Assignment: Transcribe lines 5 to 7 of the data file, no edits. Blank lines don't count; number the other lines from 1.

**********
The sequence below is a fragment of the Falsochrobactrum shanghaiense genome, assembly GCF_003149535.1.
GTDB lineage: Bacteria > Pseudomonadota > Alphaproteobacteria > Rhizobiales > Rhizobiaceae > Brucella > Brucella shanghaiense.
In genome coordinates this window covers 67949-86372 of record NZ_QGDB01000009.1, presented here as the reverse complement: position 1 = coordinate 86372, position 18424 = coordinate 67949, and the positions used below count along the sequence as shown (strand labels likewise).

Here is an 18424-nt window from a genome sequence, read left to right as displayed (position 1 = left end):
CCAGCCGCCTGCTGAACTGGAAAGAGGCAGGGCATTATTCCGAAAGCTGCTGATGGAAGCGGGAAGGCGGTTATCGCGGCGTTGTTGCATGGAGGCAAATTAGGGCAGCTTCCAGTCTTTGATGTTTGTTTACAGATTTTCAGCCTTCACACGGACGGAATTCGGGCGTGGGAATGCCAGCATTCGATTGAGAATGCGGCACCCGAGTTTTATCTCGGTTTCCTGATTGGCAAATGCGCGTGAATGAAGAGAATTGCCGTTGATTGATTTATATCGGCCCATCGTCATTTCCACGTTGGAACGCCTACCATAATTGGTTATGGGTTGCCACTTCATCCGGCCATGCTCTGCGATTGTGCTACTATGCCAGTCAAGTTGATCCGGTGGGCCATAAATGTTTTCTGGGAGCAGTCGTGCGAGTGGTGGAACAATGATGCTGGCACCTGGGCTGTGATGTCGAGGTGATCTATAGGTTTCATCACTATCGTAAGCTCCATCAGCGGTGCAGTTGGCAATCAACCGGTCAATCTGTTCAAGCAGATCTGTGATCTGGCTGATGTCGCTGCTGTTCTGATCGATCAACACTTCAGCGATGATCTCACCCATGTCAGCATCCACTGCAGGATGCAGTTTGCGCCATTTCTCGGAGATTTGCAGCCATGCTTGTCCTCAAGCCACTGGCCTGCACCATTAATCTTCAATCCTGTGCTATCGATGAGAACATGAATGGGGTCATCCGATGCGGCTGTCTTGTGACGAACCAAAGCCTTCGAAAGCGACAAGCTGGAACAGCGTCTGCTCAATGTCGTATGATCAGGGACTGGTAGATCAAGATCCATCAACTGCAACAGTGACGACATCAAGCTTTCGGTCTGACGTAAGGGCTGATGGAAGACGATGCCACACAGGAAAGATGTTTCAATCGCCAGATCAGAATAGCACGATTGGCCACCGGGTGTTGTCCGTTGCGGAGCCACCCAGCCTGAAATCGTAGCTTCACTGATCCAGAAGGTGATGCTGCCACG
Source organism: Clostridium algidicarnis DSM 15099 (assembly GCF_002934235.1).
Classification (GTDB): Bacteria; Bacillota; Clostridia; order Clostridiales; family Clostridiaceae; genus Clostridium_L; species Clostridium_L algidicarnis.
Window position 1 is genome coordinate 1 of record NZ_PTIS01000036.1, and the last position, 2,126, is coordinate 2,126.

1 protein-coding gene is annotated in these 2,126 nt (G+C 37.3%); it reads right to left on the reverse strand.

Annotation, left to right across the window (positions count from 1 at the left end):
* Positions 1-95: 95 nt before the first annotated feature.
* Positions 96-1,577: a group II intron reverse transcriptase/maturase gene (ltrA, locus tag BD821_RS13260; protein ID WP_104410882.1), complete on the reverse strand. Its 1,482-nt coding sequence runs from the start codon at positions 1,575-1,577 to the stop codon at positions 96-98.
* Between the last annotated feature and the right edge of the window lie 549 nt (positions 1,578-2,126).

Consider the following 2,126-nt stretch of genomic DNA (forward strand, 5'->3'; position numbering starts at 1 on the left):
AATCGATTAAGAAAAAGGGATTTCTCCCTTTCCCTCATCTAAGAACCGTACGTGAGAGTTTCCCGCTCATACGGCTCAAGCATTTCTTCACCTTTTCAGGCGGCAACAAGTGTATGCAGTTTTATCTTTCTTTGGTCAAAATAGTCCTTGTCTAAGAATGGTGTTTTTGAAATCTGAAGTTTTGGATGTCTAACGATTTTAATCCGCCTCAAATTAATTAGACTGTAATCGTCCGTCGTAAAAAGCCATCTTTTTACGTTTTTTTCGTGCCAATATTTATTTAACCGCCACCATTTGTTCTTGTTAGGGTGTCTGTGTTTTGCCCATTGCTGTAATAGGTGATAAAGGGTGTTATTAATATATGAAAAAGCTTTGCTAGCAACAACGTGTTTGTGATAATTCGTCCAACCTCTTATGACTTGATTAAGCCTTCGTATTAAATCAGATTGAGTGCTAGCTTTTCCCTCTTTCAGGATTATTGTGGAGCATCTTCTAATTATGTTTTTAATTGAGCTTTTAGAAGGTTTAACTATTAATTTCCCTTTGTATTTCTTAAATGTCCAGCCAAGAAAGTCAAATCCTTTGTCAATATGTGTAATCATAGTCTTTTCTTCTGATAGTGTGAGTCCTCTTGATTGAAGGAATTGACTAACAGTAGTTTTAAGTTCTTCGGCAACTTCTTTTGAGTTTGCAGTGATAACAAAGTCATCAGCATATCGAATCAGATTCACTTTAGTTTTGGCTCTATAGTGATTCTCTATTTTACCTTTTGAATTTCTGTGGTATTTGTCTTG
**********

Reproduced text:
CCAGCCGCCTGCTGAACTGGAAAGAGGCAGGGCATTATTCCGAAAGCTGCTGATGGAAGCGGGAAGGCGGTTATCGCGGCGTTGTTGCATGGAGGCAAATTAGGGCAGCTTCCAGTCTTTGATGTTTGTTTACAGATTTTCAGCCTTCACACGGACGGAATTCGGGCGTGGGAATGCCAGCATTCGATTGAGAATGCGGCACCCGAGTTTTATCTCGGTTTCCTGATTGGCAAATGCGCGTGAATGAAGAGAATTGCCGTTGATTGATTTATATCGGCCCATCGTCATTTCCACGTTGGAACGCCTACCATAATTGGTTATGGGTTGCCACTTCATCCGGCCATGCTCTGCGATTGTGCTACTATGCCAGTCAAGTTGATCCGGTGGGCCATAAATGTTTTCTGGGAGCAGTCGTGCGAGTGGTGGAACAATGATGCTGGCACCTGGGCTGTGATGTCGAGGTGATCTATAGGTTTCATCACTATCGTAAGCTCCATCAGCGGTGCAGTTGGCAATCAACCGGTCAATCTGTTCAAGCAGATCTGTGATCTGGCTGATGTCGCTGCTGTTCTGATCGATCAACACTTCAGCGATGATCTCACCCATGTCAGCATCCACTGCAGGATGCAGTTTGCGCCATTTCTCGGAGATTTGCAGCCATGCTTGTCCTCAAGCCACTGGCCTGCACCATTAATCTTCAATCCTGTGCTATCGATGAGAACATGAATGGGGTCATCCGATGCGGCTGTCTTGTGACGAACCAAAGCCTTCGAAAGCGACAAGCTGGAACAGCGTCTGCTCAATGTCGTATGATCAGGGACTGGTAGATCAAGATCCATCAACTGCAACAGTGACGACATCAAGCTTTCGGTCTGACGTAAGGGCTGATGGAAGACGATGCCACACAGGAAAGATGTTTCAATCGCCAGATCAGAATAGCACGATTGGCCACCGGGTGTTGTCCGTTGCGGAGCCACCCAGCCTGAAATCGTAGCTTCACTGATCCAGAAGGTGATGCTGCCACG
Source organism: Clostridium algidicarnis DSM 15099 (assembly GCF_002934235.1).
Classification (GTDB): Bacteria; Bacillota; Clostridia; order Clostridiales; family Clostridiaceae; genus Clostridium_L; species Clostridium_L algidicarnis.